Re-enactment group performs Wild West scenes in Pioneertown
STORY BY BRIAN SKOLOFF
PHOTOS BY DOUG PARK
The Desert Sun
It’s about 2 p.m. on a hot, dusty day on Mane Street – yup, that’s how they spell it – in Pioneertown.
The town drunk and local rancher, “Old Grump,” stumbles out of the bathhouse, a bottle of whiskey in one hand, a pistol in the other. He raises his gun high and fires off a shot into the air, stumbling and singing incoherently, something about celebrating his recent sale of 300 horses.
But a couple of outlaws are in town, and they overhear him babbling about all the money he just made.
Within seconds, a fight ensues. Guns are drawn. Shots are exchanged.
“Old Grump” doesn’t stand a chance against the two lightning-fast gun-slingers. Moments later, he lies dead on the street. And the outlaws are digging in his pockets for his cash.
“What’s going on here?” says the sheriff as he strolls out into the street with several of his deputies, their hands on their holsters. “Just hand over the guns, and we’ll all go down to my office and talk this over.”
“I’m not giving my guns to no pasty-faced lawman,” grumbles one of the outlaws.
“We can do this the easy way, or we can do this the hard way,” replies the sheriff.
It goes down the hard way, and in an instant the two outlaws are face down on the street, lying lifeless next to “old Grump.”
A crowd of about 20 people sitting on the stoop of the bowling alley across the street roars with excitement and applause.
It’s not the wild, wild west, but it sure feels like it – from the dusty dirt roads
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to the boarded-up saloon, the bath-house and the livery. Without the cars and the little old lady zipping down Mane Street on a three-wheeled motorized cart, a poodle on a platform at her feet, you’d think you just stepped back in time.
The Gunfighters For Hire, an Old West re-enactment group, bring alive this tiny high-desert enclave of Pioneertown about five miles from Yucca Valley. The group, dressed in typical Old West fashion, from spurs to cowboy hats, performs every Sunday at 2:30 p.m. through August, and it’s all free.
The Gunfighters started the popular re-enactments in 1997 to accompany another show that brings to life the old flavor of the great Southwest — the Morongo Basin Horseman’s Association’s Pony Express ride from near Yucca Valley up through the rocky hills into Pioneertown.
“We thought it might be a good idea to rob the mail on the Pony Express ride,” said Barry Johnson, an auto mechanic, president of the horseman’s association, and a member of the gunfighter’s group.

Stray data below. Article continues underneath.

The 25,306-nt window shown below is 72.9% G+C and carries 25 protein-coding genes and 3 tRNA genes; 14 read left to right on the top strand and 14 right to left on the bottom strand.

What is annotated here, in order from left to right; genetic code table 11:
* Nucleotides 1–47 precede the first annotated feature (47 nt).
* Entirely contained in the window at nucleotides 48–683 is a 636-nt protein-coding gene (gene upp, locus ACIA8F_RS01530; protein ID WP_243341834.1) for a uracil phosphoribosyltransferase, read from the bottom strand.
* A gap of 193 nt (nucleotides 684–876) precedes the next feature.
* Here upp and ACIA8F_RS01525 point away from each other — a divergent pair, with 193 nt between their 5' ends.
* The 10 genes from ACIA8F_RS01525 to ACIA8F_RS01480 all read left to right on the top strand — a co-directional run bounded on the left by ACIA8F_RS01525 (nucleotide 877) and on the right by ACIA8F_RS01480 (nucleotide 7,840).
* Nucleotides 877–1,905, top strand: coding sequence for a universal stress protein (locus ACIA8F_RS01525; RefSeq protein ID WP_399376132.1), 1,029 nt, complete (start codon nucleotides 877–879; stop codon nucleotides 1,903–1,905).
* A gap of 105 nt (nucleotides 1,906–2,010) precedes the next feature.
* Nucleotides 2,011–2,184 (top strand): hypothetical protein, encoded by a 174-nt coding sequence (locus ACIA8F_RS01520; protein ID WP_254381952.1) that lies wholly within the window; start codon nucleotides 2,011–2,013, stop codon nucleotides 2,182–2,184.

The group was rehearsing on Sundays in Pioneertown.
“And people started showing up for the act and came up with some new skits,” said Johnson.
It’s just fun
No one in the group of about 23 is paid for their Sunday show. The group does, however, perform at various events throughout the year for a fee, much of which is donated to local charity organizations.
“It’s just fun,” said Harvey Legrone, known in the show as “Old Grump.”
“We were deprived of guns when we were kids,” he joked.
“Some of us are in our second childhoods, some are in the third,” added Johnson.
“It’s just a hobby, an expensive hobby,” said Monika Legrone.
“It’s a lot of camaraderies — getting together with the group and bringing in the old western heritage,” said Yucca Valley rancher Jerry Goforth, a retired Long Beach policeman.
Pioneertown has a unique history, not as an Old West ghost town, but as a community built first as a western movie set in the 1940s and now a small, unincorporated town.
Dozens of western flicks were shot here throughout the late 1940s and 1950’s, from “Last of the Pony Riders,” and “Indian Territory” with Gene Autry to “Cisco Kid.”
Several ambitious development projects failed, including a health farm, an art colony, a 30-square mile planned community and a dude ranch.
Over the years, movie and commercial makers have slowly trickled in and out of town. Taco Bell, Mercedes-Benz, Tyco, and Tropicana, to name a few, have filmed commercials in and around Pioneertown over the last several years.
Ernie Kester, known as “Doc” in the gunfighters show, has lived in Pioneertown for 15 years. He and his wife, Carole, own the Pioneertown Motel.
“It’s just a nice, laid-back atmosphere,” said Kester. “You’re not caught up in all the strip malls and what have you.
“What’s really nice is walking at night. YOu could walk for miles here and never see anyone,” he said. “It’s just so refreshing.”